The Japanese yen (JYN) managed to claw back its losses after the scare about a second round of tariffs hit the global financial markets last week. Japan’s February exports, March manufacturing, and inflation reports are expected this week.
The US Dollar Index appreciated for a fourth consecutive week due in part to the impressive industrial production and consumer confidence numbers that were reported at the end of the previous week. Earlier in the previous week, lower-than-expected inflation growth and retail sales numbers had little impact on the US dollar as markets have already priced in a rate hike from the US Fed at its March meeting. The turmoil in the White House had a marginal negative impact on the US dollar as the pressure from the Mueller probe reached the Trump businesses last week.
The Japanese yen (JYN) lost out to increased risk appetite thanks to softer-than-expected tariffs and the positive geopolitical development involving US President Donald Trump and North Korea’s Kim Jong Un. Also driving the yen higher were the comments from the Bank of Japan’s governor, Haruhiko Kuroda, who tried to take back his comments about the policy shift toward tightening. For the week ended March 9, the yen (FXY) closed at 106.80 compared to the US dollar (UUP), an appreciation of 0.99%.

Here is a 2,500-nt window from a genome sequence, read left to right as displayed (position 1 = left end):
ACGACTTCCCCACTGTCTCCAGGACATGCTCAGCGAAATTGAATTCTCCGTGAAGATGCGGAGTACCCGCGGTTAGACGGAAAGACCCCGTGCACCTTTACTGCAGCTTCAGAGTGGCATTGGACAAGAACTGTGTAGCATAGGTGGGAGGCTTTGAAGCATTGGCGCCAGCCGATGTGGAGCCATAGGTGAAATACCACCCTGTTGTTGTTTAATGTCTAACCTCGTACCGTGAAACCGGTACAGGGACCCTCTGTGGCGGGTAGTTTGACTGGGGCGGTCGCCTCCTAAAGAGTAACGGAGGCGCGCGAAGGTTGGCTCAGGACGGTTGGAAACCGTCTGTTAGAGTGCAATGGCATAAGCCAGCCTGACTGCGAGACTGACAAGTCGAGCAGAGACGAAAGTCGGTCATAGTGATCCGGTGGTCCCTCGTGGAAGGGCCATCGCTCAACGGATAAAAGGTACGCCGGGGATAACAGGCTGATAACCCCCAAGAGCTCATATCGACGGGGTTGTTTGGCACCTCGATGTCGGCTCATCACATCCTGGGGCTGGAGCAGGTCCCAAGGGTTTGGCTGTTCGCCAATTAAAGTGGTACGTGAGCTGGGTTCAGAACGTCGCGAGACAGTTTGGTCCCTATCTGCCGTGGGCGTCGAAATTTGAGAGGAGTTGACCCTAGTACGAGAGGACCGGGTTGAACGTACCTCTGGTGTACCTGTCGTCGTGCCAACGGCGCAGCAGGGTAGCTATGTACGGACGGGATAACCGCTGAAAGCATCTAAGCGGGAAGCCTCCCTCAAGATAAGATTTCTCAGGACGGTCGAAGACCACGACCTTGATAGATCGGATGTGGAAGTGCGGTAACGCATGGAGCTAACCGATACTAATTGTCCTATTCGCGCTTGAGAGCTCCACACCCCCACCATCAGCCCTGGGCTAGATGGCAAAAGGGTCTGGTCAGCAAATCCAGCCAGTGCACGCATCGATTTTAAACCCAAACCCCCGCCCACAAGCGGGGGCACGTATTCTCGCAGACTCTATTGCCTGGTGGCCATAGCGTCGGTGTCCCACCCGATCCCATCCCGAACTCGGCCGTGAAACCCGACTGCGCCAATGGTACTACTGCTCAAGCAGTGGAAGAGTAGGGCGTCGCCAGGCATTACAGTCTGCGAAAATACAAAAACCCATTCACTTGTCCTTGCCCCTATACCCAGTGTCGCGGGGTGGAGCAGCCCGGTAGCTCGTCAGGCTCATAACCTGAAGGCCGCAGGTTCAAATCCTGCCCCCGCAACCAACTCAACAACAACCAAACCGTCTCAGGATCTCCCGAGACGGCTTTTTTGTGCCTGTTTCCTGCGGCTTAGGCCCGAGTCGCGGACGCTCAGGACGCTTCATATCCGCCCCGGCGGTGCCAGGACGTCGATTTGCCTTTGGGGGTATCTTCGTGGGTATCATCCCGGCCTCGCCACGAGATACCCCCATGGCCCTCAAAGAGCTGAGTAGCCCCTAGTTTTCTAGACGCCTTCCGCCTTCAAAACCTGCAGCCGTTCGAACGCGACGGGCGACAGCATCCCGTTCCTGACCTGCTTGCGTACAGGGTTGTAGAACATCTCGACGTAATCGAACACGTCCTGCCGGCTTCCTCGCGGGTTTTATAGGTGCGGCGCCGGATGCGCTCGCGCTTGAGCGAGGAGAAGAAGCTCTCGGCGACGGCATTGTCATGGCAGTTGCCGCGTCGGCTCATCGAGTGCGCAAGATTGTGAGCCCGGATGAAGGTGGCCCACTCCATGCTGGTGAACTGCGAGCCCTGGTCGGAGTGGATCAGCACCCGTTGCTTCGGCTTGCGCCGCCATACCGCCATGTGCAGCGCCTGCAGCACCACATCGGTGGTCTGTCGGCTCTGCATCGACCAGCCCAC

The Japanese yen (JYN) regained its strength against the US dollar. The other factor that contributed to the yen’s appreciation was the comment from Bank of Japan Governor Haruhiko Kuroda. Kuroda used the word “exit” when referring to the central bank’s accommodative monetary policy program.
The US Dollar Index closed the previous week with minor gains, but the index suffered after the announcement about tariffs last week. Historically, US tariffs on imports have been negative for the US dollar. If the current proposal becomes a law, the US dollar could have a similar fate.